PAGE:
Saturday, February 2, 2008

The questions we fear to ask ourselves...

Well, it's been almost a week since the last post. Trying to figure out how to code an RS-232 communications module in Java burns up time very quickly. But the feeling of accomplishment at the end of it does feel very good!

While talking with a close friend a few days back, some questions were raised during the course of the conversation that gave both of us quite a bit to think about. Thinking over the possibility that he had become extremely critical of anything and everything (including other people), he questioned whether he in turn followed the high standards that that he held other people to. He also mentioned that there were many other such questions that he was terrified to ask himself. I noted that this held true for me too. His next sentence, in his own words was: "Living a delusion seems far easier, wouldn't you agree?"

That's a comment we often make when confronted with life's tough questions, isn't it? I think most of us would agree that among the hardest and most frightening of these questions are those regarding our own individual natures - the truth of who we really are. They also happen to be those which we are most reluctant to face. It is indeed a sobering prospect to be confronted with the pronouncement of Christ, when He states that we shall be judged with the same metric that we use to judge others (Matthew 7:2). The book of Proverbs notes that it is the composition of what is contained in the human spirit that determines what flows out of the life and individual that it powers (Proverbs 4:23).

Connecting these two statements, does it not then make sense to examine our fundamental paradigms of our nature, the 'lens' through which we see the world, if we really want to change who we are? Living a delusion and running away from the reality of the situation only makes the pain of the gap more intense. The Law of the Harvest - 'as a man sows, so shall he reap', inevitably comes true. I have come to believe that it is experiencing and dealing with the painful, hard questions and events of life that truly change us from the inside out; we are forced to confront ourselves and what we truly are. Only when we have looked in the mirror, and seen ourselves with all the whitewash stripped away, can we see the gap between what we are and what we must become. And that results in the drive to change.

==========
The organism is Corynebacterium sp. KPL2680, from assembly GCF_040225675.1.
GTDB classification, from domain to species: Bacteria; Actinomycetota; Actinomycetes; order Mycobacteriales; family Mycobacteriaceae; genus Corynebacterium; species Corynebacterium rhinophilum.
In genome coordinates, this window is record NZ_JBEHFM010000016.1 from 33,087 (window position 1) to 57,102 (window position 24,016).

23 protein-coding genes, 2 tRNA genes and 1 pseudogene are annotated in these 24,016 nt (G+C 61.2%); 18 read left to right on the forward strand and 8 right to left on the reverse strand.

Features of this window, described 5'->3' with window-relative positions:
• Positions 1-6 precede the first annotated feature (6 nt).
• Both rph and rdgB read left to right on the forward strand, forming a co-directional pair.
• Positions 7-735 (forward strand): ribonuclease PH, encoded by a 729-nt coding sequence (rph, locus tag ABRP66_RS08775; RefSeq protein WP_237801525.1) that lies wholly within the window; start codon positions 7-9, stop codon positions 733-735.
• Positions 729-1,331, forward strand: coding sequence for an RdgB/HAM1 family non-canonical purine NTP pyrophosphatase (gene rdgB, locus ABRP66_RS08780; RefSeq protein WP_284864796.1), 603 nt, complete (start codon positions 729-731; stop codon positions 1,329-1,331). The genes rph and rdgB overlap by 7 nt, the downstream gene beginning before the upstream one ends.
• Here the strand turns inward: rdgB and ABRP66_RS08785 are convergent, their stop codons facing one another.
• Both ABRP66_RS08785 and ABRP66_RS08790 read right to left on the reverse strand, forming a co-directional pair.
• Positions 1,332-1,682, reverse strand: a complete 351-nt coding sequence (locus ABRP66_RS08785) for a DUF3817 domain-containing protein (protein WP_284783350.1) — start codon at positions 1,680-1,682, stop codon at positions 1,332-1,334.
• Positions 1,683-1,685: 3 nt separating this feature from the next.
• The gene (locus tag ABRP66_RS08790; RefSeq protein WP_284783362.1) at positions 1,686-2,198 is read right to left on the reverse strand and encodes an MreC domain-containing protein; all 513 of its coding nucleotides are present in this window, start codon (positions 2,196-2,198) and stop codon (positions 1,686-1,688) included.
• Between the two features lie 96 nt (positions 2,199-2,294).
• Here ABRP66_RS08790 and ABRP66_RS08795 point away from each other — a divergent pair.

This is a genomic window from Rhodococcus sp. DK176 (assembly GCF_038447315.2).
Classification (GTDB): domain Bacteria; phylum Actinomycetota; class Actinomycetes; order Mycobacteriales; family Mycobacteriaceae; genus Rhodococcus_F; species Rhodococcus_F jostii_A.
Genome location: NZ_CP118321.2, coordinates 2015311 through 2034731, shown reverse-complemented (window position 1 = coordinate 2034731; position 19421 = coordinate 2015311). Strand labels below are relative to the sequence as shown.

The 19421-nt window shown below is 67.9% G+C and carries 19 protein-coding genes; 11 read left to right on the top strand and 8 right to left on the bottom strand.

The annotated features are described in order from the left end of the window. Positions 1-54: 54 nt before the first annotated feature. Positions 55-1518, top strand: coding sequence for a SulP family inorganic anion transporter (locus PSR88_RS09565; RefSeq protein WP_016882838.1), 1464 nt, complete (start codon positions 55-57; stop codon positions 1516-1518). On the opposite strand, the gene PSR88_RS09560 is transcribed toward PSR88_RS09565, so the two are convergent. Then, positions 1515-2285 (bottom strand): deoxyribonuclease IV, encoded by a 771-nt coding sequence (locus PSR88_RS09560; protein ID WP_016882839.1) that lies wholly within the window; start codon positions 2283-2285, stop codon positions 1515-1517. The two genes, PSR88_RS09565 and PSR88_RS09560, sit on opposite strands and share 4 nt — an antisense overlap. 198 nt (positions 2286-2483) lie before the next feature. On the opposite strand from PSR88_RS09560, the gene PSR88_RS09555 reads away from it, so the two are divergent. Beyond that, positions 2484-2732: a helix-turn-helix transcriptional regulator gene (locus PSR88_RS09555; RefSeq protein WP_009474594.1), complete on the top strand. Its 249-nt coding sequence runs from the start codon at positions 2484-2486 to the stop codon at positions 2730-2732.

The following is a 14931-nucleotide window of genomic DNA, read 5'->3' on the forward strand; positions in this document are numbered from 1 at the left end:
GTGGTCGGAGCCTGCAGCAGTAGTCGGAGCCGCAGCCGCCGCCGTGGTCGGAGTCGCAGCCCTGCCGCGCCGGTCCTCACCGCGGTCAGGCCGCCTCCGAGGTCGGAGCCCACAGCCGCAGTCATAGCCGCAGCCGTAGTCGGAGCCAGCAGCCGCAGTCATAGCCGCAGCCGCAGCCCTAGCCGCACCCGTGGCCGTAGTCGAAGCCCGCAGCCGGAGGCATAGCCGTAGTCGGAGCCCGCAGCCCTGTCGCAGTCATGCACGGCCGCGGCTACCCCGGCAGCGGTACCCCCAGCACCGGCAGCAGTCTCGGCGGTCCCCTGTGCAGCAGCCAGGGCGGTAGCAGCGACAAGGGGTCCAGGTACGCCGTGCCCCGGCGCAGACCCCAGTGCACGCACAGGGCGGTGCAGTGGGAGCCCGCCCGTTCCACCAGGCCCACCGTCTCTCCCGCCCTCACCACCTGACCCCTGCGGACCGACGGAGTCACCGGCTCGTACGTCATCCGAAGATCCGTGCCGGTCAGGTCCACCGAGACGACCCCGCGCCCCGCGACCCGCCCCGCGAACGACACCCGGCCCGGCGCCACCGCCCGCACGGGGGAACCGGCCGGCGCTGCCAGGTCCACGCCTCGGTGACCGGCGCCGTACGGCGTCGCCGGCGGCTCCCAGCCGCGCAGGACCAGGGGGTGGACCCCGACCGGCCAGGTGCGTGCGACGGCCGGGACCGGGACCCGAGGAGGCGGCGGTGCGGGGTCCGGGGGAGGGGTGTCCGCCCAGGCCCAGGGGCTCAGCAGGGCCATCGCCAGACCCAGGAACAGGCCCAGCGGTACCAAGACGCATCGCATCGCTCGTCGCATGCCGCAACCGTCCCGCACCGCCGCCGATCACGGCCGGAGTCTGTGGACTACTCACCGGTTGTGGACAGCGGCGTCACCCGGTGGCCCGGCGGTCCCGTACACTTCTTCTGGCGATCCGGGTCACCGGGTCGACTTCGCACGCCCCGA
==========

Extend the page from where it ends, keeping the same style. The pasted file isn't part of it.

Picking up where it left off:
I don't mean to say that I am able to bravely ask those questions of myself. Just like my friend and those reading this, there are sobering questions that similarly terrify me. But I also know that if I don't ask those questions of myself, I won't change and I will remain mediocre. And that prospect is even more terrifying. As I noted to myself seven years ago: "Victory is purchased at a cost...what price are you willing to pay?" So at all costs, we have to work up the courage to ask those tough questions of ourselves, eh?

Anyway, I think that's enough for now. Have a good weekend!

The Wisom Seeker